“Strong atheists” assert that the nonexistence of God has been established, and they therefore disbelieve in God. “Weak” atheists merely say that the existence of God has not been proven, and they therefore have no belief in God. “Agnostic” has been given a variety of meanings; for example, sometimes it’s used as synonymous with what I’m calling “weak” atheism; sometimes, it’s used to describe the assertion that the existence of God is not just unproven but intrinsically unknowable.
“God” is a term with enough different definitions that one person may adopt all three stances with respect to different definitions of God. The God of some Protestant fundamentalists–the God who inspired the books of the Protestant canon of the Bible to be inerrant and without contradiction, and who created the world as described in Genesis around 6,000 years ago and later sent a Flood to wipe out everyone but Noah and those on his Ark, leaving behind physically verifiable evidence of both the details of creation and of the Flood–can be and has been shown not to exist by scientific, empirical processes. “Strong” atheism in that case is warranted, although related but distinct definitions of God must be considered separtely on their own merits. The OP talks about empirical or scientific proof, but there is also logical disproof, and some definitions of God used in Christian theology may be rejected as containing inherent contradictions in the terms of their definition.
For other definitions of God–say, an intelligent, purposive entity which created the Universe we live in and see all around us–“weak” atheism is the correct response. On the one hand, there is inadequate evidence to accept the existence of such a being; on the other hand, while there are arguments against the plausibility of such, there isn’t anything which would constitute an empirical or logical disproof of the existence of an intelligent creator, so “strong” atheism doesn’t seem warranted; on the third hand*, we can conceive of evidence or events which would allow us to know the existence of such a creator (or to know of the existence of such a creator with as much certainty as we can know anything), so agnosticism (in the “God’s existence is inherently unknowable” sense) seems unjustified as well.
*Being either Zaphod Beeblebrox or a Motie often comes in handy in these sorts of discussions.
Finally, one can construct definitions of God for which “strong” agnosticism is probably the appropriate response. A completely remote and inactive creator, who created the Universe, including time itself, but does not, never has, and never will interact with anything inside that Universe, and whose existence is completely outside of time and the physical laws which govern phenomena of our Universe, is probably inherently unknowable. Conversely, a God who created the Universe ten minutes ago, complete with evidence of much greater age, right down to creating people in the middle of composing essays about his, her, its, or their existence or nonexistence, along with billions of other people, all with synthetic memories of previous experiences, lives, history, etc., would also seem to be inherently unknowable.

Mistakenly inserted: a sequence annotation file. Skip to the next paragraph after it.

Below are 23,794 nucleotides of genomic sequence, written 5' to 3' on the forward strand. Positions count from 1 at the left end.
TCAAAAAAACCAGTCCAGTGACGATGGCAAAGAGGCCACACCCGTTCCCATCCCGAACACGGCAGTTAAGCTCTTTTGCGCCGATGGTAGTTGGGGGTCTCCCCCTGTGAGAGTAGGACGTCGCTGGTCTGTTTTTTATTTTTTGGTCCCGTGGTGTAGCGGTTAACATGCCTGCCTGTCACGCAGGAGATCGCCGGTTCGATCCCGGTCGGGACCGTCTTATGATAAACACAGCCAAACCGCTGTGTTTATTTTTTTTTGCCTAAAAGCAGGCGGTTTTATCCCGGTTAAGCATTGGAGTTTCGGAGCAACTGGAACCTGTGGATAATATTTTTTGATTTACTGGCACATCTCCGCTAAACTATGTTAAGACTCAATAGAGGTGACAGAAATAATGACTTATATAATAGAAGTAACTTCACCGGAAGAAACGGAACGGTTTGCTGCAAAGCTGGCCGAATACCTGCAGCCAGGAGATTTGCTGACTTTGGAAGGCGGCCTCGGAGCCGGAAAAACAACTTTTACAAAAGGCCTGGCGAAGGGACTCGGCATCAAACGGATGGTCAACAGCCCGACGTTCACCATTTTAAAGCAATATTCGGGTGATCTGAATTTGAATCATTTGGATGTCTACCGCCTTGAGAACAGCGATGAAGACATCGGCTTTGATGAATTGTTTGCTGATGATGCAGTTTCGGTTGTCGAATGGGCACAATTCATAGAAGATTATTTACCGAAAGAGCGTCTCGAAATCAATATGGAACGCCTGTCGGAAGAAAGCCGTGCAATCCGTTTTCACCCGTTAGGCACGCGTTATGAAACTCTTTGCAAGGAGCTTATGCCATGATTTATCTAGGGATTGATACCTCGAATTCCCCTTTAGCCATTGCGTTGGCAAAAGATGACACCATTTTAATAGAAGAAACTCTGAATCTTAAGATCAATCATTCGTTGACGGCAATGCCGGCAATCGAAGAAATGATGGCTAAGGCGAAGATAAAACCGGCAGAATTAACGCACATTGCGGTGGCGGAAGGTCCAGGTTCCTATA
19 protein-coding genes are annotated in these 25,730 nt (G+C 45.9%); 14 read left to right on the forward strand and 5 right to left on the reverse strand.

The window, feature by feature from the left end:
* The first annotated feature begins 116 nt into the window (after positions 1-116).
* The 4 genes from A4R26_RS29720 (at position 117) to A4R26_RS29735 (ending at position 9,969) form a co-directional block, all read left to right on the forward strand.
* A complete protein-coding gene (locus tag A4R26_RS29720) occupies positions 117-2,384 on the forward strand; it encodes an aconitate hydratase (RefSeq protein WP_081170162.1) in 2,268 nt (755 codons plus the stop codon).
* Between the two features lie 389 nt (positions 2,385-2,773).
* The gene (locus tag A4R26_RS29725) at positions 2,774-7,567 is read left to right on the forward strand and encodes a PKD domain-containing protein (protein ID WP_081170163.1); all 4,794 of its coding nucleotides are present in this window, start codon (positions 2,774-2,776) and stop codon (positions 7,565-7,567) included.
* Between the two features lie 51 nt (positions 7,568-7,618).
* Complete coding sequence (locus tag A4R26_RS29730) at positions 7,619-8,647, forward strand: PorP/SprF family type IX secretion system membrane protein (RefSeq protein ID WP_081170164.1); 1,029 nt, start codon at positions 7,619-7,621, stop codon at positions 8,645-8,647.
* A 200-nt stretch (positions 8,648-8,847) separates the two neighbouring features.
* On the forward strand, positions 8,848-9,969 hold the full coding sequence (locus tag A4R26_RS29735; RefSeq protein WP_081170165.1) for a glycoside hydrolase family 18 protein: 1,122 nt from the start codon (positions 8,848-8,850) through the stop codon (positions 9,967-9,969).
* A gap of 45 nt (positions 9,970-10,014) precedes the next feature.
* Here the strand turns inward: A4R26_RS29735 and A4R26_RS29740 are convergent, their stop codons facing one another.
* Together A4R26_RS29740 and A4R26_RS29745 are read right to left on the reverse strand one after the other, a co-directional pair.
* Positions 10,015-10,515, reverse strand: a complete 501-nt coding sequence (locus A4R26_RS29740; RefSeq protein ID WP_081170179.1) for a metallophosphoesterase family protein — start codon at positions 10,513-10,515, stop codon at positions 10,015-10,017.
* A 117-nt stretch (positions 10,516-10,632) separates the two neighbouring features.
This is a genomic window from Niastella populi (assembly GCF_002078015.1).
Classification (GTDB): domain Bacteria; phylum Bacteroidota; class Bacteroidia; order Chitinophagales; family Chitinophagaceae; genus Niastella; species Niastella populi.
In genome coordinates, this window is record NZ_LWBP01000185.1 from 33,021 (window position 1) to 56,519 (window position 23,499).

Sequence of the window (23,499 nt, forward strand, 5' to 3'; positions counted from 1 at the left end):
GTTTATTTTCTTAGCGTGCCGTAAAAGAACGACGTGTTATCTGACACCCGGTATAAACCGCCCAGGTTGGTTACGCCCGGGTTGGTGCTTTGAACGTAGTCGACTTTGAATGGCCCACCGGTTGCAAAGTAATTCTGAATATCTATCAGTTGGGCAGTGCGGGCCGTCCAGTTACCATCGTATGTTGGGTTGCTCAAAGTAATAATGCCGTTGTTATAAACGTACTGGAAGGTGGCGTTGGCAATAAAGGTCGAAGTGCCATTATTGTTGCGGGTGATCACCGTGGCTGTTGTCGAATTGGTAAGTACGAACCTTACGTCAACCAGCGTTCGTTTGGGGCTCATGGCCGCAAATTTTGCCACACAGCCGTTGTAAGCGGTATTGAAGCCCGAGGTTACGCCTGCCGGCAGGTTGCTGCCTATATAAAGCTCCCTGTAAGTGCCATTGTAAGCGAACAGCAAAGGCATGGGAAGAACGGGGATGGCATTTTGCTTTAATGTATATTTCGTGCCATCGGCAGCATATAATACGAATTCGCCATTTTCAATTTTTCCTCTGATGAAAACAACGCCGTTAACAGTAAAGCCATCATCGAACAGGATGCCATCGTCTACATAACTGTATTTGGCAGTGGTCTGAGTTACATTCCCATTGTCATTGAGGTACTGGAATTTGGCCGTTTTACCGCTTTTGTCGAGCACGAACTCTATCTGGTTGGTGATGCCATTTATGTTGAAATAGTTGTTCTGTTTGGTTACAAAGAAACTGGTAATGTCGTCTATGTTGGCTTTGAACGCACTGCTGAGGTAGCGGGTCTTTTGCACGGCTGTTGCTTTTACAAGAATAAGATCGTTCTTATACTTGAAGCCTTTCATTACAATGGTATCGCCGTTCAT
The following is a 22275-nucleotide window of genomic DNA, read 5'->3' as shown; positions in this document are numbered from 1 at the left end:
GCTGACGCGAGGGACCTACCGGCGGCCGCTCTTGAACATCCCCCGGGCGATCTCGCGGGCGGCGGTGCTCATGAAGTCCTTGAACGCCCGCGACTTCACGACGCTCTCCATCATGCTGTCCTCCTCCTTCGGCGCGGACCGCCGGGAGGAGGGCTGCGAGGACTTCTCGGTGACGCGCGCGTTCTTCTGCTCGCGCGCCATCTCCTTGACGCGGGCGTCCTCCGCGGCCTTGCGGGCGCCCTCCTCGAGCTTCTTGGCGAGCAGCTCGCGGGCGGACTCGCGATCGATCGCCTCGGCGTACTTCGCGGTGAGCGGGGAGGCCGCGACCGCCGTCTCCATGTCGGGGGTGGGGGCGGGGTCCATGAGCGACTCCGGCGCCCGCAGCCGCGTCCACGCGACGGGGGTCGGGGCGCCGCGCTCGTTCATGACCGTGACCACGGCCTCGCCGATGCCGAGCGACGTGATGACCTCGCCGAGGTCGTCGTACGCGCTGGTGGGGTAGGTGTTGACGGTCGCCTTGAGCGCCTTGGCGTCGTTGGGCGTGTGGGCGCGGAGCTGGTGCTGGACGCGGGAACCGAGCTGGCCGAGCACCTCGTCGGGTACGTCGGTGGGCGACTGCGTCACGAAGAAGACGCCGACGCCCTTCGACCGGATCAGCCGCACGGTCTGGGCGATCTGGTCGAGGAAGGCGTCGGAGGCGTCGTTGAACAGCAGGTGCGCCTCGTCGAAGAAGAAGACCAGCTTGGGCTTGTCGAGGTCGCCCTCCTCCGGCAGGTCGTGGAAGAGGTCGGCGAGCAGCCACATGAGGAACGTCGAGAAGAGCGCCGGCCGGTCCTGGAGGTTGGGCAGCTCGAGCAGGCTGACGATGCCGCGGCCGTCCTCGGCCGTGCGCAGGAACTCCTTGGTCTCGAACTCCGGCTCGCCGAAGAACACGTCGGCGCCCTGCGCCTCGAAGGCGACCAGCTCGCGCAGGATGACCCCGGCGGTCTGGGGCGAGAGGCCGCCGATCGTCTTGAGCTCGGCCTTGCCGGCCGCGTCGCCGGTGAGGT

Finally, I suppose there are definitions of God for which the existence of God must be accepted as true, but this existence is also trivial. A pantheistic assertion that “God is the Universe”, for example. So long as no further characterizations about God/the Universe are made–no assertion of goodness (or evil) or consciousness or purpose, for example–then it’s hard to argue against the bare existence of “God” so defined. There may be more subtle forms of such an argument–arguing that God is “the most powerful possible entity which could exist”, say. Any of these definitions of God may be argued against on the grounds that they’re obfuscatory and aren’t what most people mean or have historically meant when they talk about “God” or “the gods”.
It would certainly be possible to be mistaken about ones disbelief in, lack of belief in, or belief in the impossibility of knowing anything about God. One might misclassify some definition of God as being in the “strong” atheist category when it should really be in the “weak” atheist category, or as being in the “weak” atheist category when it should really be in the “strong” agnostic category, and so on. One might disbelieve in a definition of God based on a logical argument, where that logical argument actually contains some hidden flaw.
And of course it’s possible for someone to simply have “faith” that there is no God, although I haven’t personally run across very many (if any) people who can be described that way.